This is a fascinating article about the roots of addiction. The article’s premise is that the main cause of drug use and addiction is not the drug itself, it is the lack of human connection a person has at the time.
“Professor Peter Cohen argues that human beings have a deep need to bond and form connections. It’s how we get our satisfaction. If we can’t connect with each other, we will connect with anything we can find — the whirr of a roulette wheel or the prick of a syringe. He says we should stop talking about ‘addiction’ altogether, and instead call it ‘bonding.’ A heroin addict has bonded with heroin because she couldn’t bond as fully with anything else.
So the opposite of addiction is not sobriety. It is human connection.?”
They reference the famous drug experiment where a rat living in isolation will consistently choose water laced with cocaine or heroin over clean water until it kills them. But when this same experiment is conducted in a virtual “rat heaven” (e.g. great food, tunnels, and multiple rats living together), the rats will mostly choose the pure water. None of these rats died.
Addiction is something our industry combats daily and it’s something that, like many of you, I have experienced with people close to me. These were people I loved and respected, but they shared a common pattern of drug use that arose during personal crises. Divorce, financial issues, or disconnection from family were always present at these troublesome times.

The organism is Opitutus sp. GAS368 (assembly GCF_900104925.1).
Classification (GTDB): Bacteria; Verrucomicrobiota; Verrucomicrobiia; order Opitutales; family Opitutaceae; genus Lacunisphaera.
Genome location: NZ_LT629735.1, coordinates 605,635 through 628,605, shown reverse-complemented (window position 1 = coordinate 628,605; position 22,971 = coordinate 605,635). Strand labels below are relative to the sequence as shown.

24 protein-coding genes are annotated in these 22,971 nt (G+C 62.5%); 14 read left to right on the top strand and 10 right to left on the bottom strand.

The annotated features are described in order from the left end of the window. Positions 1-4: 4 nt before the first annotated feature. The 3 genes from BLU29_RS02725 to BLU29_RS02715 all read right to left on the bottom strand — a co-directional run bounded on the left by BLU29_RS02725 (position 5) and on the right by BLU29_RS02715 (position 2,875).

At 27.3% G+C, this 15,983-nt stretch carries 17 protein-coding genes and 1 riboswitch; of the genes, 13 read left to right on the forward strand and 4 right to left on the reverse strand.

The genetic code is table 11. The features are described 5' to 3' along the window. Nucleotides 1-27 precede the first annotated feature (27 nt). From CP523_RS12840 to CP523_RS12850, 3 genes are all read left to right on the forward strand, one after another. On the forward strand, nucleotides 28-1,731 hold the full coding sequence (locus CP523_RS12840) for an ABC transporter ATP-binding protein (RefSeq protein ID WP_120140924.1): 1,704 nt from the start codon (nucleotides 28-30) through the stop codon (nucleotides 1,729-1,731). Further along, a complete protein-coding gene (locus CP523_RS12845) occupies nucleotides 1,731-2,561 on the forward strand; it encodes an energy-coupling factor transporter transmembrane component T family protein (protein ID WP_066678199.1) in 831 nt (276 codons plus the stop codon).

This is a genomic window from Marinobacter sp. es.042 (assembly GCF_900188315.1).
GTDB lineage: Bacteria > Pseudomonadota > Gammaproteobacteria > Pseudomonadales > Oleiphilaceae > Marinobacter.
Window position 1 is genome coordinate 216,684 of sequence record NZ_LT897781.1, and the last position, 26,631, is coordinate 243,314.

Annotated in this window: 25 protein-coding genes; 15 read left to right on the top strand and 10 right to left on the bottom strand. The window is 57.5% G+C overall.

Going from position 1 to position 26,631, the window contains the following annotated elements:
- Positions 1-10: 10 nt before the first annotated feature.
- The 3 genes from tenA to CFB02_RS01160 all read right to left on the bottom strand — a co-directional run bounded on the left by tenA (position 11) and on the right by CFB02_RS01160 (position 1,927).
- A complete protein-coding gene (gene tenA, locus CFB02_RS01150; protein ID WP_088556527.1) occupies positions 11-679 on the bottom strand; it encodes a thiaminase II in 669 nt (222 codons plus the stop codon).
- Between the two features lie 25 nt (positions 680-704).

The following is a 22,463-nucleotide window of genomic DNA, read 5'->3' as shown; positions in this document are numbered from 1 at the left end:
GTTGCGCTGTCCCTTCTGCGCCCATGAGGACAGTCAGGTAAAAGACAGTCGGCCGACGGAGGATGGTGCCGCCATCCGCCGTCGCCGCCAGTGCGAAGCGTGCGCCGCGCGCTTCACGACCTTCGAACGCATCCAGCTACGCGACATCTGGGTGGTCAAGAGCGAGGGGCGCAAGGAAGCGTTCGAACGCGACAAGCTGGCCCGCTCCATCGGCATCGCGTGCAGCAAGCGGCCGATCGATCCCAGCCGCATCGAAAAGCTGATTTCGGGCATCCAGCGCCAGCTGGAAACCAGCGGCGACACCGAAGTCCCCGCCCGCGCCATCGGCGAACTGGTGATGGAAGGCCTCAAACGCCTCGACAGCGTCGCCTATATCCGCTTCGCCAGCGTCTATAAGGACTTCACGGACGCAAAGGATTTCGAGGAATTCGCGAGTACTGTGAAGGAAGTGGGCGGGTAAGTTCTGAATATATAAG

An illness or injury can be an isolating event, and can certainly trigger stress in a person’s life. They may have worries about health, finances, productivity—the list can be long and varied. It is vital to provide a patient not just with treatment, but also with the support system, empathy, and connection to help them manage pain and recovery responsibly.
For these reasons, Rising takes a holistic view of a patient’s health so that our interactions account for the physical/chemical, psychological, and social aspects of treatment and healing. For instance, with our early intervention program, we identify a patient’s psychological/social risk factors and we also employ a “medical concierge” approach that provides support and advocacy, assures appropriate treatment, and monitors risk throughout the continuum of care. What this article reinforces to me is that the social warning signs will often be more powerful than the physical. If a patient is unhappy at work or at home, it is a potent indicator that any addictive substance might pose a risk, particularly if used as a substitute for human bonding.
Humans are social animals. Relationships are critical—in work, in life, and yes—in recovery from injury/illness. We need to look beyond the physical and psycho-social red flags of addiction, and think of preventing addiction in terms of caring, compassion, and connectedness in our claims and medical management efforts.